Jim Mickle and Beth Schwartz will pen the script, executive produce, and serve as co-showrunners. Mickle will also direct.

Christian Convery, Nonso Anozie, Adeel Akhtar, and Will Forte will star in the series, with James Brolin attached to voice the show’s narrator.

Lemire has also revealed he will be reviving the series having teased Sweeth Tooth: The Return on Twitter.

You can buy the series in three deluxe volumes.
Book One – HardcoverKindlecomiXology
Book Two – HardcoverKindlecomiXology
Book Three – HardcoverKindlecomiXology


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Jeff Lemire, Matt Kindt, and David Rubín Present Cosmic Detective on Kickstarter

Cosmic Detective

For over two years bestselling writers Jeff Lemire, Matt Kindt, and artist David Rubín have worked in secret on an all-new, original graphic novel. The book, titled Cosmic Detective, is an epic science fiction mystery that asks: when a God is murdered, who solves the crime?

You can back the graphic novel now on Kickstarter.

In Cosmic Detective, a God is found dead. Foul play is suspected. But who investigates the murder of a god? Not just anyone, that’s for damn sure. Enter our Detective. He’s got a wife, a kid, and a seemingly normal day job as a private eye. But for years, he’s been working for a secret underground cabal of shadowy figures, an organization committed to an uneasy alliance with cosmic forces beyond our imagining.

In Cosmic Detective, the murder of the god threatens to unhinge the gods and tear apart the very fabric of our reality. Only our detective stands in the way of utter destruction. But will the mystery he uncovers be worse than the disaster he’s trying to avert? And will his mind crack under the revelations he’s about to uncover before he can do anything about it?

Cosmic Detective will be presented in an oversized, deluxe format hardcover (8 ¾ x 11/58”), offering readers an immersive experience, with full-color art and multiple bombastic gatefold pages of art and story. This Kickstarter exclusive edition will include features that will not be available anywhere else after the Kickstarter is over – including exclusive art made specifically for this limited-edition volume. The Cosmic Detective playing cards are also a Kickstarter exclusive.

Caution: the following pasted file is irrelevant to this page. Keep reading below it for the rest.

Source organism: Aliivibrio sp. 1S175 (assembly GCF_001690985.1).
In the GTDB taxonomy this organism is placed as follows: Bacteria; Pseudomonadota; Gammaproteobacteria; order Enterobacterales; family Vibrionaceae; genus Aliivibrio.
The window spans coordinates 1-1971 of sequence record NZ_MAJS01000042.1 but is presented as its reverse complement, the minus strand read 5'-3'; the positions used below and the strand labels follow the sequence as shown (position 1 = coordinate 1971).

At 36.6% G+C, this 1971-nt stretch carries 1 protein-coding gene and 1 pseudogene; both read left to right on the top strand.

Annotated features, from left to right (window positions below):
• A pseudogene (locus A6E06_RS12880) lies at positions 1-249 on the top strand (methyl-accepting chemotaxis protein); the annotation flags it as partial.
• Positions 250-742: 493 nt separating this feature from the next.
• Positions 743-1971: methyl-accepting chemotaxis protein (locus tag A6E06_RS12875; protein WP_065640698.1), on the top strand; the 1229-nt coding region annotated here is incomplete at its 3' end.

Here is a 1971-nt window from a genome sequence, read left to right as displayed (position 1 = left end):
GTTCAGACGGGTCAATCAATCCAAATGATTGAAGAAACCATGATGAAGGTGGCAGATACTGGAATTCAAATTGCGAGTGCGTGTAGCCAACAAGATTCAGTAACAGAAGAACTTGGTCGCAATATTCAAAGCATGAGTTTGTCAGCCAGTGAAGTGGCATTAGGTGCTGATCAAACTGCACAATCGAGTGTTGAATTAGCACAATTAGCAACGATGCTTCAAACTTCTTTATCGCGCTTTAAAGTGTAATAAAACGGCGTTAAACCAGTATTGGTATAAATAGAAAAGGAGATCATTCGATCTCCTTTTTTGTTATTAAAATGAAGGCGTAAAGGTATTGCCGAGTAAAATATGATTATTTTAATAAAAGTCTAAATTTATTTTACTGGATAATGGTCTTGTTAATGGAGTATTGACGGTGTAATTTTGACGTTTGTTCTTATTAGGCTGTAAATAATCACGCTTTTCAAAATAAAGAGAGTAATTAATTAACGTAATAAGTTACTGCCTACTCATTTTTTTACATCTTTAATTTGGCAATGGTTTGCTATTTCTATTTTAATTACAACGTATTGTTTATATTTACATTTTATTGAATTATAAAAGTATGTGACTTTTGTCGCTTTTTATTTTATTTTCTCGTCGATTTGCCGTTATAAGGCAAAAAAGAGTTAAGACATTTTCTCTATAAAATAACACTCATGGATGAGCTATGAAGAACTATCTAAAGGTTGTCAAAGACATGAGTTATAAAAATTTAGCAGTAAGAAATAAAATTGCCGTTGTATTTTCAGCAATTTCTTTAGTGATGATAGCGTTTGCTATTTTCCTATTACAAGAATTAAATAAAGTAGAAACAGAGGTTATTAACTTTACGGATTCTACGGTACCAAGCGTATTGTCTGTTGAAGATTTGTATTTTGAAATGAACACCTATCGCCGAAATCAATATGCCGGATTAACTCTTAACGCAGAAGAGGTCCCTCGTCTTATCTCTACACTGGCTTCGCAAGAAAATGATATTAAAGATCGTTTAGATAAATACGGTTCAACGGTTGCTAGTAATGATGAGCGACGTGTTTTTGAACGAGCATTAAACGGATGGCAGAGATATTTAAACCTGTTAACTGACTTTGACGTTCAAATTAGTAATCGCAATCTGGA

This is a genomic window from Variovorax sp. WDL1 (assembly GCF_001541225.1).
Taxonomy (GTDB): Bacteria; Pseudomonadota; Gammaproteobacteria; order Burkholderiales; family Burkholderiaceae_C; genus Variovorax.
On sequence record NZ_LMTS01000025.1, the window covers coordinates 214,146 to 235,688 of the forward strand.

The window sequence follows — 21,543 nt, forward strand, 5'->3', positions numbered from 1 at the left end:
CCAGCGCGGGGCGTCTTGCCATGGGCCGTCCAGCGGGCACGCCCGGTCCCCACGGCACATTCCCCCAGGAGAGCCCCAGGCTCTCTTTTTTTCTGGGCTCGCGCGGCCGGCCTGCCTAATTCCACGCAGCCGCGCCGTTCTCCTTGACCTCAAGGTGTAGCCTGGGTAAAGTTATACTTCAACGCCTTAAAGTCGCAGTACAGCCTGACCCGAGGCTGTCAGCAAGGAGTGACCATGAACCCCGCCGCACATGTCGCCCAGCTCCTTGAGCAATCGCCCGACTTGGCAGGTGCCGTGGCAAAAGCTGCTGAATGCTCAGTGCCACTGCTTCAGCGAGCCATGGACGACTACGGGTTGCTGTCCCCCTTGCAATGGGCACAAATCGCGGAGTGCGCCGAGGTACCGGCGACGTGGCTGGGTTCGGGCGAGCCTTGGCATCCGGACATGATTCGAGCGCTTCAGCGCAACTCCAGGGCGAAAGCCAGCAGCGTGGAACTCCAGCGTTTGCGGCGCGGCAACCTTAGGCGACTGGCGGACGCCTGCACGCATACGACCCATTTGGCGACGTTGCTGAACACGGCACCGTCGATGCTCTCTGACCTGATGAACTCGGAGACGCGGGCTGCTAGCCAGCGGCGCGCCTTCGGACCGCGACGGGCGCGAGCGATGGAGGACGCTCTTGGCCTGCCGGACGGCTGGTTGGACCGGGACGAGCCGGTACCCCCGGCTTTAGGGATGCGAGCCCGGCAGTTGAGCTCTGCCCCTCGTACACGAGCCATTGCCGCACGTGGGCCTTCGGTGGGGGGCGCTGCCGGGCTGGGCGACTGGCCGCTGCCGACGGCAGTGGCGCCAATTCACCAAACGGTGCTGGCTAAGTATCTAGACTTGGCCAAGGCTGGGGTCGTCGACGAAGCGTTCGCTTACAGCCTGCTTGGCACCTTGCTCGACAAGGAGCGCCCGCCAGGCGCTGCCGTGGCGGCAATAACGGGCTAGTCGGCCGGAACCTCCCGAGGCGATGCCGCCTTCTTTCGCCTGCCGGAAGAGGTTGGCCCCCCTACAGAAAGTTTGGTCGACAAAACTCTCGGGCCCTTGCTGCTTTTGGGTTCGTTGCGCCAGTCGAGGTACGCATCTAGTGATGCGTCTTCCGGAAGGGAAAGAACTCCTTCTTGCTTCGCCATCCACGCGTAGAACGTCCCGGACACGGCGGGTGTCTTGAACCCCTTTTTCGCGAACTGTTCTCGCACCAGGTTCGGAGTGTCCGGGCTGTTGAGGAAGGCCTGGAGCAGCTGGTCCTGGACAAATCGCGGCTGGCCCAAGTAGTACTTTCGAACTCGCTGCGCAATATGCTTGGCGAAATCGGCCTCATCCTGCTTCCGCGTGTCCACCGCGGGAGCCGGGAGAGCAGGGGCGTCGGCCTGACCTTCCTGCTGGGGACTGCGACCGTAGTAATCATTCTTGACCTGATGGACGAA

Around the Tubes

Sweet Tooth

While the comic news and releases have slowed down, it doesn’t mean the news has! We’ve got some news and reviews for you in our morning roundup.

CBLDF – Resources For Comics Creators and Employees Impacted By Coronavirus – Some helpful information.

The Beat – A Year of Free Comics: The many zines of Sarah Mirk – Free comics!

Comicbook – Netflix Orders Robert Downey Jr’s Sweet Tooth to Series, Based on Jeff Lemire Comic – Is there any comic not being turned into a tv show or movie?

Newsarama – Kubert School Waiving Application Fees For 2020-2021 School Year If You Apply This Month – Live your dream and apply!

Deadline – ‘Superman & Lois’: Emmanuelle Chriqui To Play Lana Lang In the CW Series Based On DC Characters – Kind of forgot this series was coming.

Deadline – ‘Superman & Lois’: Erik Valdez To Play Lana Lang’s Husband In the CW Series Based On DC Characters – Yeah, still forgot this was coming.

Newsarama – Disney+ Surpasses 50 Million Subscribers Globally – That’s a lot of subscribers.

Review

Newsarama – Quarter Killer Vol. 1

Underrated: Bloodshot Reborn: Colorado (Redux)

This is a column that focuses on something or some things from the comic book sphere of influence that may not get the credit and recognition it deserves. Whether that’s a list of comic book movies, ongoing comics, or a set of stories featuring a certain character. The columns may take the form of a bullet pointed list, or a slightly longer thinkpiece – there’s really no formula for this other than whether the things being covered are Underrated in some way. This week: Bloodshot Reborn: Colorado